Last week, I attended my first Informatics Grand Rounds at Johns Hopkins. The speaker was Marion Ball and the topic was International Informatics . My goals with this post are to share two things:
awareness of this great resource (The Grand Round Seminar Series); and
observations from and about Marion’s major points
The Johns Hopkins Medicine Division of Health Sciences Informatics Grand Rounds series and its faculty are terrific; this is especially worth mentioning since you can attend current and future sessions virtually, and their video archives are on-line and very impressive. Here's the link to the entire schedule.
Joe, how do you find the time?
I watch educational materials while doing my daily exercise.
The TIGER riff in the topic and leading graphic? See original.
She shared a number of quotes. One was: “What we learn from history is that we don’t learn from history.” (George Bernard Shaw)
I’d like to share a variation: “History doesn’t repeat itself, but it does rhyme ” (Mark Twain) To me, that means that certain driving forces (which are learnable) that are recurrently ignored. Number one of these, according to Marion:
it wont take you a second to think of your own example.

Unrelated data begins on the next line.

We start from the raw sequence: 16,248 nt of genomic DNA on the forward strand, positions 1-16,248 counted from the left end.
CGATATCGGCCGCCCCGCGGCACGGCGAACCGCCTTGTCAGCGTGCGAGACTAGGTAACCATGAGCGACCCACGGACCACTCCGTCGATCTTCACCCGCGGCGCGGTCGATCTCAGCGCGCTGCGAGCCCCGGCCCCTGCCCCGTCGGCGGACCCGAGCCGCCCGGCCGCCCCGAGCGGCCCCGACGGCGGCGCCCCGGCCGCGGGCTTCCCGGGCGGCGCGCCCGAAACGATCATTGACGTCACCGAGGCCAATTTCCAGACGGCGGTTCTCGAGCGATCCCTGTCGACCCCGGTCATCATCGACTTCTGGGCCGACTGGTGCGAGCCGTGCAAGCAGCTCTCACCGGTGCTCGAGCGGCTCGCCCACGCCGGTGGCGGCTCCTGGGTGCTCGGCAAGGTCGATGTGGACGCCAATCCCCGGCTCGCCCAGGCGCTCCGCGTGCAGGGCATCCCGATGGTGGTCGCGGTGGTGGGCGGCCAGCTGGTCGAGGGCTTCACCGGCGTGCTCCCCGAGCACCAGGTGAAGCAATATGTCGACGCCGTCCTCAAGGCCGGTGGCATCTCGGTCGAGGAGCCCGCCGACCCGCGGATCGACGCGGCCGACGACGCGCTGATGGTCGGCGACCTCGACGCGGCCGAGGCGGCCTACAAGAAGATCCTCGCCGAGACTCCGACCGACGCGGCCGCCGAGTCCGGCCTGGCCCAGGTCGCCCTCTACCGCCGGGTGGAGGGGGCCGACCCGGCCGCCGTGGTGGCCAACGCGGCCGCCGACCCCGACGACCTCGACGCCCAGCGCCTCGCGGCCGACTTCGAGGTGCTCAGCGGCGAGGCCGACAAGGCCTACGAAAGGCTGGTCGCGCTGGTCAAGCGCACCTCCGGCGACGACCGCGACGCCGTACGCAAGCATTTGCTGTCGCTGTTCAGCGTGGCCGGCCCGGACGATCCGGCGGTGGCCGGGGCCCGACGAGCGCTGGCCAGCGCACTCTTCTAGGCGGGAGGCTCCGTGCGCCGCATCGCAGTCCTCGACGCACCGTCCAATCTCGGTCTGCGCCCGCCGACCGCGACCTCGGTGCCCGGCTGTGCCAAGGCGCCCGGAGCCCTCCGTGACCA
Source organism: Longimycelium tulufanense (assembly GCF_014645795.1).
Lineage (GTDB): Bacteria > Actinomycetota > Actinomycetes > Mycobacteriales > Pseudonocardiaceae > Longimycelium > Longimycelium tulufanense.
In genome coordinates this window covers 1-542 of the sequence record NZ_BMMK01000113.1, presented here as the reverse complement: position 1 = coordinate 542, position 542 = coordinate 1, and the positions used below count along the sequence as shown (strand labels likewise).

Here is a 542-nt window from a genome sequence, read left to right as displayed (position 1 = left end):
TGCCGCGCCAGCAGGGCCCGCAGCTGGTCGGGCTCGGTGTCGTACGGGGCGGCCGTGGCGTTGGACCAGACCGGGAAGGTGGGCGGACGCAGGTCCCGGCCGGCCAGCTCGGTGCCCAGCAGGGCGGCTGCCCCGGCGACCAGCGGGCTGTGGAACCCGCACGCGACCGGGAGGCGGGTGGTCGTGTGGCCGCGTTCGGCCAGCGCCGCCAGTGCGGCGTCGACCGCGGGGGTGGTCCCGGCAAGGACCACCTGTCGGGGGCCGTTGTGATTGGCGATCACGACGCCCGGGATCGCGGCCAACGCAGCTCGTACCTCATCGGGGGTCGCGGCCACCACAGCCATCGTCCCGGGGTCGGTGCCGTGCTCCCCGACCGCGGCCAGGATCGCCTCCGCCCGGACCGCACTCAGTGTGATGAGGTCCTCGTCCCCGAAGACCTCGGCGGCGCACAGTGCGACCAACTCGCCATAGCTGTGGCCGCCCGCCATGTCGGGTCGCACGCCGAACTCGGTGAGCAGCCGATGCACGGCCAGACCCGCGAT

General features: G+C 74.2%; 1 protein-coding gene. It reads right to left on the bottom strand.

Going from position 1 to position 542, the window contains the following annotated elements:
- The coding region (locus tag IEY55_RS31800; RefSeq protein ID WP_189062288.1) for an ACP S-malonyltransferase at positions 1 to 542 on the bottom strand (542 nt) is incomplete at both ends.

This grand rounds session was beautifully facilitated by Harold Lehmann, M.D., Ph.D., including a Q and A session that created a lot of independent value.
One question was “what is the real goal of 100% E H R adoption (that we’re so dismally short of)?” My take is that there isn’t an answer, either within any organization, or nationally. We’re too pluralistic. That said, my answer: An E H R should be an enabler in the coordination of care. Implicit in that is ‘appropriate care,’ and ‘from the standpoint of the person/patient/consumer of the needed services.’ Most of us would add in ‘always informed by evidence-based medicine and management, where it exists.’
The last observation I’d like to share here about International Informatics is that we’re all too darn parochial. Marion called out these recurring issues: